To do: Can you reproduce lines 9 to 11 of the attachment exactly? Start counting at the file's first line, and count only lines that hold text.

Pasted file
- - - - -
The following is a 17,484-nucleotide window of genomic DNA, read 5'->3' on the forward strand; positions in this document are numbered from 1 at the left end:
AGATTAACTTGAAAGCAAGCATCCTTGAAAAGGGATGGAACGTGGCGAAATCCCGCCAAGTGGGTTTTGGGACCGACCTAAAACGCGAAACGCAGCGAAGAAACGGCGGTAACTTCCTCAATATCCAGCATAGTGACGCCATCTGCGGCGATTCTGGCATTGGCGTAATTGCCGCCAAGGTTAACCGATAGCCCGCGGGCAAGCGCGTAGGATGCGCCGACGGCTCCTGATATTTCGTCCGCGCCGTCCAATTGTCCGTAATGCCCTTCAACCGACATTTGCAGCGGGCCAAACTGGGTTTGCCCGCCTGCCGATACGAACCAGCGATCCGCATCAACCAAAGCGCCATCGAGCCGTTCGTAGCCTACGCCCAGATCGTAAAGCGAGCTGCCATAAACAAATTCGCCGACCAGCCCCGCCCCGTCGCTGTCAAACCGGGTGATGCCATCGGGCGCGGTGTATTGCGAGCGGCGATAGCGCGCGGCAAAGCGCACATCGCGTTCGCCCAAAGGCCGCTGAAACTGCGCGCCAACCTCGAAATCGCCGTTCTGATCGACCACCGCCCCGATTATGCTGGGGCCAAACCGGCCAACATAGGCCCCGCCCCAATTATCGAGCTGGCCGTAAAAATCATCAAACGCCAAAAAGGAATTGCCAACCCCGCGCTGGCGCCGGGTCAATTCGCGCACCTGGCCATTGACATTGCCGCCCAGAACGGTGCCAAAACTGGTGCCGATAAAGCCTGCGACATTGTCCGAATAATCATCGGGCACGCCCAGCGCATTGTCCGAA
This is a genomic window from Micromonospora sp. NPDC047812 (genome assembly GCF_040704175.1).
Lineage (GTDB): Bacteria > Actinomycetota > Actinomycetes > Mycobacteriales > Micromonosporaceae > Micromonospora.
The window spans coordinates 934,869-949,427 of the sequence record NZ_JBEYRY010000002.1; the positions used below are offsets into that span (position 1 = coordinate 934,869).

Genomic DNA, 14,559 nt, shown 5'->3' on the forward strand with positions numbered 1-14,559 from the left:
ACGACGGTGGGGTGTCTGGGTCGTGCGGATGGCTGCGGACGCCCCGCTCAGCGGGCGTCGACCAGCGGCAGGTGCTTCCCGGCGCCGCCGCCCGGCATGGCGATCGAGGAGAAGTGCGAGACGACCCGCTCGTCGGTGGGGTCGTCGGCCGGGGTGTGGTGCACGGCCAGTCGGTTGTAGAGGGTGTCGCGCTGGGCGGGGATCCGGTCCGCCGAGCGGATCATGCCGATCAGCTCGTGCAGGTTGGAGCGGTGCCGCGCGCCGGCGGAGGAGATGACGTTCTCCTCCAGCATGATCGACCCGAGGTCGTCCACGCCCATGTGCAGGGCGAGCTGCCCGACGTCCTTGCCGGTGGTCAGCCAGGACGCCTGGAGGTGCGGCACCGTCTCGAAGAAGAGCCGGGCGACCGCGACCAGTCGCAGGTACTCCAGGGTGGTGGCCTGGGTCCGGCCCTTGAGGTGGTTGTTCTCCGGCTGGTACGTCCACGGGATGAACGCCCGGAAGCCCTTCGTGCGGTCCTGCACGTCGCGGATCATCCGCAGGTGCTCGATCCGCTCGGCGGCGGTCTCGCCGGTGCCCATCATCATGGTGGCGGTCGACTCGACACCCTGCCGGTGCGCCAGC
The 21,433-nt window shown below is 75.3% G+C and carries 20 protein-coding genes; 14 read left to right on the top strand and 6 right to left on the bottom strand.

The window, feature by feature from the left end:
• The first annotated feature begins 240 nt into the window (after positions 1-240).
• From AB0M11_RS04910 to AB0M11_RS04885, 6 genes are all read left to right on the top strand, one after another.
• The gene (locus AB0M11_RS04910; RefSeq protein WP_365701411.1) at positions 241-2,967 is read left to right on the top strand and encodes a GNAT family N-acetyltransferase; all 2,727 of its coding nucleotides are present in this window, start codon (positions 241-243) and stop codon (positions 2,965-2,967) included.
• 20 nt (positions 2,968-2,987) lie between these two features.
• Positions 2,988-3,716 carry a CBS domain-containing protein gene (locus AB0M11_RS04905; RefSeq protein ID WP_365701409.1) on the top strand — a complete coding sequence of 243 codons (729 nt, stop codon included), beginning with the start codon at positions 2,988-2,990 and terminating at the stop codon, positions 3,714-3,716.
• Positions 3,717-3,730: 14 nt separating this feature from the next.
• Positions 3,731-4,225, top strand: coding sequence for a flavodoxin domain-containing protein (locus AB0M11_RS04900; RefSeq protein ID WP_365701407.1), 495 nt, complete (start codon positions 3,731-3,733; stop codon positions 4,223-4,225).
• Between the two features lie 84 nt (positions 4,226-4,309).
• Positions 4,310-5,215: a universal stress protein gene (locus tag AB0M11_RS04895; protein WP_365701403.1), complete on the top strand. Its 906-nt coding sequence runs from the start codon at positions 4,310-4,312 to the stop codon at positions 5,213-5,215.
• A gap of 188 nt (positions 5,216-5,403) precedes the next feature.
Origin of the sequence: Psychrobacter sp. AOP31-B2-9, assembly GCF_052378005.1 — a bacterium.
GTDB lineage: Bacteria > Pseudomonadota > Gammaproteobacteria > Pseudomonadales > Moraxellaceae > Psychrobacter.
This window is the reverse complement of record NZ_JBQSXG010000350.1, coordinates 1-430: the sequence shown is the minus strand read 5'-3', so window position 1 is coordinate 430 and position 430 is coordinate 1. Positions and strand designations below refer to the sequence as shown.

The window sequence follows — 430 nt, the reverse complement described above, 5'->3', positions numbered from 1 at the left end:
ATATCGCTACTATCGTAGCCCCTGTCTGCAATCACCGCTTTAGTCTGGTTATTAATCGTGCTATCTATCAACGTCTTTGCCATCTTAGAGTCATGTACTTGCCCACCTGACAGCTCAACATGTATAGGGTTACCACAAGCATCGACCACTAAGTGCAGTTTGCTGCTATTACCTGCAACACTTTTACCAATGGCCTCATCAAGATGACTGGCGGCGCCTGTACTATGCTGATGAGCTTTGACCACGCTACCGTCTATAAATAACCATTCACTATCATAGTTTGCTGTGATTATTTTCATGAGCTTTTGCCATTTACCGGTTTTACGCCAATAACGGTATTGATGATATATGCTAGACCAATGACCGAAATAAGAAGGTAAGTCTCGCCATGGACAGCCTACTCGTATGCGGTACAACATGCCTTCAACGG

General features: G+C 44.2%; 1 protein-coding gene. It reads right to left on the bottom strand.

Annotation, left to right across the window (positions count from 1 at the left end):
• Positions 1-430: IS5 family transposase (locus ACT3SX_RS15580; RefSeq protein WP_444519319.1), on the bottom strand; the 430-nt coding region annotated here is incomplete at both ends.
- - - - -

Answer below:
The window, feature by feature from the left end:
• The first annotated feature begins 240 nt into the window (after positions 1-240).
• From AB0M11_RS04910 to AB0M11_RS04885, 6 genes are all read left to right on the top strand, one after another.